2 am. Drunk on bourbon. In bed. The television is loud. I feel disoriented and strange. 2 am. 20°C. Summer. I am in limbo. I don’t know what to feel. How to feel.
I can hear the clouds moving across the night sky. Obscuring the stars. Obscuring the planets. Passing under satellites and other astronomical objects. I can feel their movement it comes in through the window and moves across my exposed face. It is cooling and soothing.
The television voice is loud. I don’t like it.
Thunder rolls. The sky is the colour of slate with a band of white where it meets the distant houses and trees.
When the rain has stopped I walk to the shop and buy a bottle of wine. On the way back the sun shines on the wet roads and pavements. My trainers shine so brightly they look like that ’80s music video. Each time I pass a puddle the reflection of the sun dazzles me. Clear sky above me now.
I have been cutting the escitalopram dose down for 5 days now. I would like to be able to function on the lowest dose by the time I restart university in September. I hope the reduced dose will combat a lot of cognitive difficulties I suffer with. Furthermore, the escitalopramic fog. Trouble is I am experiencing some mild side-effects from reducing the dose, sometimes, I feel a little disconnected and I’m getting brain shivers.
1.26 am. The whistling in my ears is unbearably loud.
11.01 am. Doctor’s surgery waiting room. The bus took ages. My head feels fuzzy. I have a dull headache. The world feels off today. The waiting room is warm and close. A man is debating with his toddler daughter whether seaweed is edible or not. She insists it’s not. But he explains it is and full of iron. She’s not convinced. She thinks daddy is being silly.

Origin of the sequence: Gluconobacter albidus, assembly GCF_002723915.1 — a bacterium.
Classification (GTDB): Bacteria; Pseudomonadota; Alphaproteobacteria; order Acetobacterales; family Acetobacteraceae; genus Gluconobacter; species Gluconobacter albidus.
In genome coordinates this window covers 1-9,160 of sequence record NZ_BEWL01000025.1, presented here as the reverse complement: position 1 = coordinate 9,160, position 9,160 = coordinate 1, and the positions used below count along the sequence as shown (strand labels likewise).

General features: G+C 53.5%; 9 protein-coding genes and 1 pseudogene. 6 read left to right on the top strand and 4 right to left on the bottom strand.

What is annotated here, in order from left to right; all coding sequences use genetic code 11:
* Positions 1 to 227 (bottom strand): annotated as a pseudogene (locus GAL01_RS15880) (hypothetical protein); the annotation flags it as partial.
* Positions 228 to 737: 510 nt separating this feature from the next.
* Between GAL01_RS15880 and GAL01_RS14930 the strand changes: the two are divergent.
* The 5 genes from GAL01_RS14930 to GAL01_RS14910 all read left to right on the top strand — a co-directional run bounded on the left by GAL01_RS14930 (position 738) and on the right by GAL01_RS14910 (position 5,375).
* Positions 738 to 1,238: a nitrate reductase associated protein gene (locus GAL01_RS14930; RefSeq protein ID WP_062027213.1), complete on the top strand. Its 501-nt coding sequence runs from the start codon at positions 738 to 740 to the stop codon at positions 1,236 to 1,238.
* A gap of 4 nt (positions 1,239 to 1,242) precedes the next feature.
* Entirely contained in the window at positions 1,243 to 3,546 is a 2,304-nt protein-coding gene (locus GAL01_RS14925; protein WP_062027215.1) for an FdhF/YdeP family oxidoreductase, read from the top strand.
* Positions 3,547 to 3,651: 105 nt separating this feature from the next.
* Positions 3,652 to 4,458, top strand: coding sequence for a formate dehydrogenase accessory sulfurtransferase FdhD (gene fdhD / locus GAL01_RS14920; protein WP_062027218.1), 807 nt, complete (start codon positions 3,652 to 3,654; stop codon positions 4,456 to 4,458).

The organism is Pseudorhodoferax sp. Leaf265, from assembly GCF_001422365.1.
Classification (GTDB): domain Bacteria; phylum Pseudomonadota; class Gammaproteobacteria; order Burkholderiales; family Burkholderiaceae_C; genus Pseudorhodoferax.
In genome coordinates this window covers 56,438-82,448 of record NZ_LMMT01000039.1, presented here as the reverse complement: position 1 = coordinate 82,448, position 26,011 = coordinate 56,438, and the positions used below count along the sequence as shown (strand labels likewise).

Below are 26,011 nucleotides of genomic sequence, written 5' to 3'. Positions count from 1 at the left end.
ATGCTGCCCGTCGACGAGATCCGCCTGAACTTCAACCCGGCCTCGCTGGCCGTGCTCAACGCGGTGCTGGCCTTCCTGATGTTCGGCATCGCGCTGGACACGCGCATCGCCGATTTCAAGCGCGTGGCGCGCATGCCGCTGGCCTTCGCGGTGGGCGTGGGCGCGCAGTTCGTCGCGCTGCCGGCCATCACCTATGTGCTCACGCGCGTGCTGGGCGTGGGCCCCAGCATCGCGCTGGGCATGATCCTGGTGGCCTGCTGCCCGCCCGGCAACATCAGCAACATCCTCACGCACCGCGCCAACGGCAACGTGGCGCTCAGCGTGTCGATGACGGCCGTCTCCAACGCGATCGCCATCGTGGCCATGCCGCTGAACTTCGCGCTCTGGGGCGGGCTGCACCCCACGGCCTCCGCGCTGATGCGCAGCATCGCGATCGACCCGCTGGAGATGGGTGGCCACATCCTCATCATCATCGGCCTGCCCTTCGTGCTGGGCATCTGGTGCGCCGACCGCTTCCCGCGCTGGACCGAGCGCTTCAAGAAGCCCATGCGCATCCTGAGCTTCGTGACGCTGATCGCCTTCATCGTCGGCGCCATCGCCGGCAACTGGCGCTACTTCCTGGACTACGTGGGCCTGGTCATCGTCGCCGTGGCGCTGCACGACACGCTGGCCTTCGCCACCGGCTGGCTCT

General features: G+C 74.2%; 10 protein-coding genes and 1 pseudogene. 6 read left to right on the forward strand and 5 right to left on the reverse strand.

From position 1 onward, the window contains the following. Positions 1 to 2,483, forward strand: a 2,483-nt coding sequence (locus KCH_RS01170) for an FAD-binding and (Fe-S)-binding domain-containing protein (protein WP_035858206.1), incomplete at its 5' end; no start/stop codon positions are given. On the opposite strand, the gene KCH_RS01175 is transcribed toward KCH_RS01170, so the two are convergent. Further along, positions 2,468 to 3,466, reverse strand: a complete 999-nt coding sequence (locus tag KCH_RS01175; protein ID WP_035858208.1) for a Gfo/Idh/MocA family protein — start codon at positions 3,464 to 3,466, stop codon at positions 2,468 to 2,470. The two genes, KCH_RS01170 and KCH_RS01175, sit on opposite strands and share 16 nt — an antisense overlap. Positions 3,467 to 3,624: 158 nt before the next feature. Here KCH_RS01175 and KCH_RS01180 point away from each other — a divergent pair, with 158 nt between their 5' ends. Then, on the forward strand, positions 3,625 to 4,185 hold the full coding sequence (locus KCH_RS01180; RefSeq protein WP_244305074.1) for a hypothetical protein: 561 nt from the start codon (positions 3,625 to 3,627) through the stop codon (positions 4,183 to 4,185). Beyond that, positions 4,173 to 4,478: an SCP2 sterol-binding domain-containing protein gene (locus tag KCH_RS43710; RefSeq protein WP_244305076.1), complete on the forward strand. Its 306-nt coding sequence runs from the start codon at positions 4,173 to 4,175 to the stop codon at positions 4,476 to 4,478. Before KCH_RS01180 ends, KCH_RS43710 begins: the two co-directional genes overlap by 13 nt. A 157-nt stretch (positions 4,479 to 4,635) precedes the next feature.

I feel strange: distant and disconnected. The flooring glitters, I’m not sure what the material is, something hard-wearing I suppose. My head thuds without much spirit.
The children in the waiting room all seem at ease. When I was young I always sat very still feeling very anxious. It all seemed very clinical, the tubal metal and wood chairs, the white tiled walls; my memory of it is a vast space of whiteness with rows of chairs laid out facing four doors which led to the doctors’ treatment rooms with a window-fronted reception between them. The receptionist would slide a glass panel (often brusquely) open to deal with patients. I think that this clinic has been demolished now. There was a pharmacy across the road with a large green tiled cross on the side, in the 1960s style. There were also public toilets near the entrance of the clinic and I hated passing them as they always reeked of urine, disinfectant and strange men.
11.32 am. Still waiting. The receptionist and a patient discuss the weather. It’s raining.
Drizzly grey Wednesday. Back from the doctors. I have just told you about my dream of being shot in the head so I won’t repeat it here.
The withdrawal effects of reducing escitalopram continue. Blankness and fog. My GP suggested I might be withdrawing too quickly, I think he is probably right.
The weather is depressing. Everything is fucking depressing. Grey. Grey. Grey.
Afternoons in the rain.
This is a boring letter. It just moves the story forward.